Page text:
How is Ruth & Boaz a unique love story?

If you were to name great love stories you might suggest that between the prophet Mohamed (PBUH) and Khadija, or between the prophet (PBUH) and his favorite wife Aisha, or that of Ali and Fatima. In movies and literature you might think of: Romeo & Juliet, Beauty & the Beast, Ali and Jasmine in the Aladdin movie, or perhaps Cinderella & Prince Charming.  In them, history, pop culture and romantic fiction come together in offering passionate love stories that captivate our hearts, emotions and imaginations.

Ruth & Boaz Love Story

Amazingly, the love that grew between Ruth & Boaz has proved far more enduring and noble than any of these love affairs, and in fact, still affects the lives of all the billions of us living today – more than three thousand years after these lovers met.  Their romance is also a picture of a mystical and spiritual love offered to you and me by God.  The story of Ruth and Boaz deals with cross-cultural & forbidden love, immigration and the relationship between a powerful man and a vulnerable woman – applicable in today’s #MeToo era.  It deals with ancient Jewish-Arab relationships. It becomes a blueprint for us on how to establish a healthy marriage.  By any of these measures the love story of Ruth & Boaz is worth knowing.

Their love is recorded in the Book of Ruth in the Bible/Kitab.  It is a short book – only 2400 words long – and is well worth reading (here).  It is set about 1150 BCE, making this the oldest of all recorded love stories.  It has been made into several films.

Hollywood movie depicting the Ruth Love story

The Love Story of Ruth

Naomi and her husband, both Jews, with their two sons leave Israel to escape drought and settle in the nearby country of Moab (today’s Jordan).  After marrying local women the two sons die, as does Naomi’s husband, leaving her alone with her two daughters-in-law.  Naomi decides to return to her native Israel and one of her daughters-in-law, Ruth, chooses to accompany her.  After a long absence, Naomi is back in her native Bethlehem as a destitute widow accompanied by Ruth, a young and vulnerable Moabite (Arab) immigrant.

Ruth & Boaz meet

With no income, Ruth goes out to gather grain left behind by the local harvest crews in the fields.  The Shariah Law of the Prophet Musa (PBUH) as a social safety net, had ordained harvesters to leave some grains behind in their fields so the impoverished could gather food.  Randomly it would seem, Ruth finds herself picking grains in the fields of a wealthy landowner named Boaz.  Boaz notices Ruth among the others working hard to gather up the grains left behind by his work crews.  He instructs his foremen to leave extra grain behind in the field so that she could gather more.

Ruth & Boaz meet. Much art has been done depicting their meeting

Because she can gather plentifully in his fields, Ruth comes back to Boaz’s fields every day to gather left-over grain.  Boaz, ever the protector, ensures that Ruth is not harassed or molested by any of his crews.  Ruth and Boaz are interested in each other, but because of differences in age, social status, and nationality, neither makes a move.  Here Naomi steps in as match-maker.  She instructs Ruth to boldly lay down by Boaz’s side at night after he has celebrated the harvest gathering.  Boaz understands this as a marriage proposal and decides to marry her.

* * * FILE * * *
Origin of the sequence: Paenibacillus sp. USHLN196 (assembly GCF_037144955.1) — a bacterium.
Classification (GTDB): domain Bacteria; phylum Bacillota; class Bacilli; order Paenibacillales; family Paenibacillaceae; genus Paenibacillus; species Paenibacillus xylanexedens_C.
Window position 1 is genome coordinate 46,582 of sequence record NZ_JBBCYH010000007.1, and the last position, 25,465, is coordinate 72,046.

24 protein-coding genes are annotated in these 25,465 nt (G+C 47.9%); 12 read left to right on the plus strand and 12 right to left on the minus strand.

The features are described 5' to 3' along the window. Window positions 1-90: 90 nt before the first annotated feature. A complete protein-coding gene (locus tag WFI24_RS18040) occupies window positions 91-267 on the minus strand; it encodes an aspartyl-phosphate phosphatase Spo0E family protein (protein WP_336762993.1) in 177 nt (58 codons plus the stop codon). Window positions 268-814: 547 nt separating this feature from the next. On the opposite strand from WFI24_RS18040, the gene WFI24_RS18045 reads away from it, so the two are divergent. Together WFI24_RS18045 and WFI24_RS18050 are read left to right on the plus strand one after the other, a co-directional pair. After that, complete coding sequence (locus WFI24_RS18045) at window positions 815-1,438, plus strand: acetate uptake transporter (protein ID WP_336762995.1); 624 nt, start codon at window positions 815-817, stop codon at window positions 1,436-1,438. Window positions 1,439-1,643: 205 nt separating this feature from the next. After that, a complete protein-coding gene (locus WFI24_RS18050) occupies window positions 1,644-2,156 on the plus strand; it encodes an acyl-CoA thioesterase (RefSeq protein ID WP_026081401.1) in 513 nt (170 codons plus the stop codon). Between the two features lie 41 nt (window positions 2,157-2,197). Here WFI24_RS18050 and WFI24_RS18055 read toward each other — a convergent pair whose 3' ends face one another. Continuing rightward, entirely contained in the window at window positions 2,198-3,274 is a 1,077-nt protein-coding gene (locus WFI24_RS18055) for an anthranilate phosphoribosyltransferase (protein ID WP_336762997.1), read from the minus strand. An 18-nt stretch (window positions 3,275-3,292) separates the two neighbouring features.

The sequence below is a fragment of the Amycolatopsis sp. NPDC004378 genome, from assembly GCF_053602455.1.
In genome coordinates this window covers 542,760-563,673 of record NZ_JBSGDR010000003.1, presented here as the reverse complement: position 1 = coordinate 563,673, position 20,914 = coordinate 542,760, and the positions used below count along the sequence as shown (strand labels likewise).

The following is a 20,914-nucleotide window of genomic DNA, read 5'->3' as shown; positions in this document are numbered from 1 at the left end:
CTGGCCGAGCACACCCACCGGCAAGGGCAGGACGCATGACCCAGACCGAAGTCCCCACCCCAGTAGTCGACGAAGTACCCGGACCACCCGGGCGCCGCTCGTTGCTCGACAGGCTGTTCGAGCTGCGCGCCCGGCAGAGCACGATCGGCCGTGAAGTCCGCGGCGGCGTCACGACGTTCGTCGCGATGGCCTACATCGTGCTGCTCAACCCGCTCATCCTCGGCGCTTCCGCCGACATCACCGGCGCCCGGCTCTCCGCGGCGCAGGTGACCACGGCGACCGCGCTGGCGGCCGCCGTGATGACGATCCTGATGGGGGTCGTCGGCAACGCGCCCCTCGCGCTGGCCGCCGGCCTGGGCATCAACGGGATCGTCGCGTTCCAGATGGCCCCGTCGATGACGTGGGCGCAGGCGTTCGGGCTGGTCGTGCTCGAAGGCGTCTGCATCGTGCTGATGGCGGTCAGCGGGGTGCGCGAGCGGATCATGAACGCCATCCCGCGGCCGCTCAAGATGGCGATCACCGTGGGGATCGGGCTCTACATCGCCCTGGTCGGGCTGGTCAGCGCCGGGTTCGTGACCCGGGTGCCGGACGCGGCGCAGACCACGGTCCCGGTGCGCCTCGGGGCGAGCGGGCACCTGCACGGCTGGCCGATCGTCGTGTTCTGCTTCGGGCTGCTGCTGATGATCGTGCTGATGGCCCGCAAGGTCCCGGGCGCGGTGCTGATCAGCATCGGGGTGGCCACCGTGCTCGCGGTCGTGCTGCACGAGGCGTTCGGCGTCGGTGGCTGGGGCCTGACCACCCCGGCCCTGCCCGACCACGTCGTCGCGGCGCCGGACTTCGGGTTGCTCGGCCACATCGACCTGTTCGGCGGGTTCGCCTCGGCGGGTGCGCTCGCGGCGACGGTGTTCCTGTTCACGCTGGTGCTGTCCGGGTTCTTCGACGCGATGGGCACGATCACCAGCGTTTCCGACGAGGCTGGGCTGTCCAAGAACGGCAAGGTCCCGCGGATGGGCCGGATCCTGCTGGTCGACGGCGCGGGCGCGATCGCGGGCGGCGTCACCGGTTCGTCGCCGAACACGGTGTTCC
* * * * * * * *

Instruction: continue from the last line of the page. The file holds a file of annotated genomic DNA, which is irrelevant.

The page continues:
Kinsman Redeemer

But the situation is more complicated than simply love between them.  Naomi is a relative of Boaz, and since Ruth is her daughter-in-law, Boaz and Ruth are kin/related by marriage.  Boaz must marry her as a ‘kinsmen redeemer’.  This meant that under the Law of Musa (PBUH) he would marry her ‘in the name’ of her first husband (Naomi’s son) and so provide for her.   This would mean that Boaz purchase Naomi’s family fields.  Though that would prove costly to Boaz it was not the biggest obstacle.  There was another closer relative that had first rights to buy Naomi’s family’s fields (and also thus marry Ruth).  So the marriage of Ruth to Boaz hung on whether another man wanted the responsibility to care for Naomi and Ruth.  At a public meeting of the city elders this first-in-line declined the marriage since it put his own estate at risk.  Boaz was thus free to purchase and redeem Naomi’s family estate and marry Ruth.

Legacy of Ruth & Boaz

In their union they had a child, Obed, who in turn became the grandfather of King Dawud/David.  David was promised that ‘the Masih’ would come from his family.   Further prophecies predicted a virgin birth and finally the prophet Isa al Masih (PBUH) was born in Bethlehem, the same town that Ruth and Boaz had met in long before.  Their romance, marriage and family line resulted in offspring that today is the basis for the modern calendar, and global holidays like Christmas & Easter – not bad for a romance in a dusty village over 3000 years ago.